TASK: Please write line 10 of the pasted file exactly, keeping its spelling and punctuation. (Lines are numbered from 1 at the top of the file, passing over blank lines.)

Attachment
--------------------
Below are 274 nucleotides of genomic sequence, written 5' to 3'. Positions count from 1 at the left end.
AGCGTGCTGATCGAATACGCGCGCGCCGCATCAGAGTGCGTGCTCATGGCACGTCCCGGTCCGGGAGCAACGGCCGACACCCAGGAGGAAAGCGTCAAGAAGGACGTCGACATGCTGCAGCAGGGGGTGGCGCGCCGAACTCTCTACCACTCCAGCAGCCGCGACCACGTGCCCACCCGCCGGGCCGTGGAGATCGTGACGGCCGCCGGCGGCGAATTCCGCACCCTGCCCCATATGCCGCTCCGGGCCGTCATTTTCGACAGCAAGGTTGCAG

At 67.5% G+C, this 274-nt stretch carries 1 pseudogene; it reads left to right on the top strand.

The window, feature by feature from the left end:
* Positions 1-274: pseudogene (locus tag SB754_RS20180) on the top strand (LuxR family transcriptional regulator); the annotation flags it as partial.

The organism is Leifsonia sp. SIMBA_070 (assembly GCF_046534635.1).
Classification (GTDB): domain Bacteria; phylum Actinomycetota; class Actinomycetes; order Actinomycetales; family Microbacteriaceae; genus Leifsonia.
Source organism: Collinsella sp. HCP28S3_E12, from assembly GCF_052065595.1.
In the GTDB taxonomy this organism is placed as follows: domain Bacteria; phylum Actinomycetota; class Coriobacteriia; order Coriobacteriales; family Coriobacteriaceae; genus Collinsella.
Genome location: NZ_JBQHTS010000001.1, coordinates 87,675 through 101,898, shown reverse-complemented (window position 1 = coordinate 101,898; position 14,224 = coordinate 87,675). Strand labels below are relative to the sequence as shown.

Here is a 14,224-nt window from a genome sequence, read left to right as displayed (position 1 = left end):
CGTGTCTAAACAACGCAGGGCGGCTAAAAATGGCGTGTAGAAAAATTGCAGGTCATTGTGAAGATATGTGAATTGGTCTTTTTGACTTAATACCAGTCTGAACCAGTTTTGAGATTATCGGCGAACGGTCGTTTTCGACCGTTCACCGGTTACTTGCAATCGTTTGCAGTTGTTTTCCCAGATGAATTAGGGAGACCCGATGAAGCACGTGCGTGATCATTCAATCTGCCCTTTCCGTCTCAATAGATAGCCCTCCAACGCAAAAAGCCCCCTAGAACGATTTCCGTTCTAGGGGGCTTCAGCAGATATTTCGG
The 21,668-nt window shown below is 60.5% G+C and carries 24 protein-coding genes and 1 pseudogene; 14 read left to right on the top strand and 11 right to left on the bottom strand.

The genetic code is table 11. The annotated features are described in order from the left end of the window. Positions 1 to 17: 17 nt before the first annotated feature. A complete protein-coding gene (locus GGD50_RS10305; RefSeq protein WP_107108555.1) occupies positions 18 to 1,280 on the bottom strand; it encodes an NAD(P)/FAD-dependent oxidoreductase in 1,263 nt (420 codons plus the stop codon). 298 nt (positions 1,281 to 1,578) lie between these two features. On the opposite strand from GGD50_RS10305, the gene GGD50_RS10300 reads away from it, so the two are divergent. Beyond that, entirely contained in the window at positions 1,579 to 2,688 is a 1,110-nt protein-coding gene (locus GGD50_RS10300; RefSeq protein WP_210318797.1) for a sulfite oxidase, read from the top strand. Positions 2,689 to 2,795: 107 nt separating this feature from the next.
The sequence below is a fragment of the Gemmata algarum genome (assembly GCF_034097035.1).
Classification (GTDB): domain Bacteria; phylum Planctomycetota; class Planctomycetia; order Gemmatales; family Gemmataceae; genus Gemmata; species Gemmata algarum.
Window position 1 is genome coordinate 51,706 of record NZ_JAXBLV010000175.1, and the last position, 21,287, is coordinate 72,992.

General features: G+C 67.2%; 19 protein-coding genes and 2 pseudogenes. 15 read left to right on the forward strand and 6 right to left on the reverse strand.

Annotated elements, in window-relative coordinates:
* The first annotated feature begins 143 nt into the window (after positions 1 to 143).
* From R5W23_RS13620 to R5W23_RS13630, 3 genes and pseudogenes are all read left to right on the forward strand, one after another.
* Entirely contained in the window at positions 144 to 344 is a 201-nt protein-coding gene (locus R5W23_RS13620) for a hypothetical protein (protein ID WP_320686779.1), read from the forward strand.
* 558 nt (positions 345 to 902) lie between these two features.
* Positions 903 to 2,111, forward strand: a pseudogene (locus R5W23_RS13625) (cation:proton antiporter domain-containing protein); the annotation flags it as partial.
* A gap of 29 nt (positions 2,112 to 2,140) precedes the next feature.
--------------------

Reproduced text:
Genome location: NZ_JBQHTS010000001.1, coordinates 87,675 through 101,898, shown reverse-complemented (window position 1 = coordinate 101,898; position 14,224 = coordinate 87,675). Strand labels below are relative to the sequence as shown.